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Spirited Cornell-JPL agreement opens opportunities

David Skorton and Charles Elachi
Dave Burbank
Cornell President David Skorton, left, and JPL Director Charles Elachi sign a memorandum of understanding Nov. 8, as Cornell becomes the laboratory's newest strategic partner.

Cornell President David Skorton and Jet Propulsion Laboratory (JPL) Director Charles Elachi signed a memorandum of understanding Nov. 8 making Cornell the California lab’s latest strategic partner, and the agreement opens a galaxy of opportunity for students and faculty.

Cornell becomes the 13th institution to join JPL’s Strategic University Partnership Program, which supports undergraduate summer internships, as well as collaborative research and educational activities.

“This is truly a cross-campus effort,” said Jonathan Lunine, the David C. Duncan Professor in the Physical Sciences. At the signing ceremony, he explained that this agreement brings together the university’s space sciences, engineering, and earth and atmospheric sciences departments. Lunine credited Professor Mark Campbell, the S.C. Thomas Sze Director of the Sibley School of Mechanical and Aerospace Engineering, with helping forge the JPL agreement. Lunine and Campbell will implement the MOU.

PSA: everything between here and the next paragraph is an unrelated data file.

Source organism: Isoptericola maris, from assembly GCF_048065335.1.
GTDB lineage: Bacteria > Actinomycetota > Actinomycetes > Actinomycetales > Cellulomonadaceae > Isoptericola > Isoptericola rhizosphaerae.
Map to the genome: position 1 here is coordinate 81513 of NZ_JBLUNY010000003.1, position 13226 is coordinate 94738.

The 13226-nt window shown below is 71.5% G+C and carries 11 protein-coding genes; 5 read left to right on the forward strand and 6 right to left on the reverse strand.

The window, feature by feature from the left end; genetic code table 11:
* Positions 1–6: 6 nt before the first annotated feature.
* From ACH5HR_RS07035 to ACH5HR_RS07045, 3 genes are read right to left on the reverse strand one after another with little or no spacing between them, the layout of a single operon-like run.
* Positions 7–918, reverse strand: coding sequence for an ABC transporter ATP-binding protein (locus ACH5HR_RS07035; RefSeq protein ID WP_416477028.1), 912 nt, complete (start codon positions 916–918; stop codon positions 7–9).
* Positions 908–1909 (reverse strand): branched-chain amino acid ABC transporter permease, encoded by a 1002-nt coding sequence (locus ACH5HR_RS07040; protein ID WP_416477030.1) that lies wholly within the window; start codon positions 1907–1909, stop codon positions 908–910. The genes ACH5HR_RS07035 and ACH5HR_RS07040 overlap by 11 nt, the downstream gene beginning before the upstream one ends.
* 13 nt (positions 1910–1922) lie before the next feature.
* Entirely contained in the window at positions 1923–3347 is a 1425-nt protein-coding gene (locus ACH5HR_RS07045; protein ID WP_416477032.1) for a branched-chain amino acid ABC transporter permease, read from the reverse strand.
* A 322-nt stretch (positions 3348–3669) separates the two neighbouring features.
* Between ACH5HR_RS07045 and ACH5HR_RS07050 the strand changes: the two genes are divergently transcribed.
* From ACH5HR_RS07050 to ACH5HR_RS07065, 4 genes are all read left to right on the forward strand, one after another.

Lunine also acknowledged Terry Herter, professor and chair in astronomy, and Larry D. Brown, the Sidney Kaufman Professor in Geophysics and chair of the Department of Earth and Atmospheric Sciences, for their contributions in shaping the agreement.

Cornell and JPL’s collaborative history includes the Cassini-Huygens mission that included Joseph Burns, the Irving Porter Church Professor of Engineering, professor of astronomy and dean of the faculty, and the Mars Exploration Rover mission that landed twin rovers Spirit and Opportunity on the red planet in 2004. Steve Squyres, the Goldwin Smith Professor of Astronomy, is the rover mission’s scientific principal investigator.

Stressing this campuswide effort, Lunine said: “This really is a vehicle for novel, collaborative research across the campus – for both research and teaching. Now, let the fun begin.”

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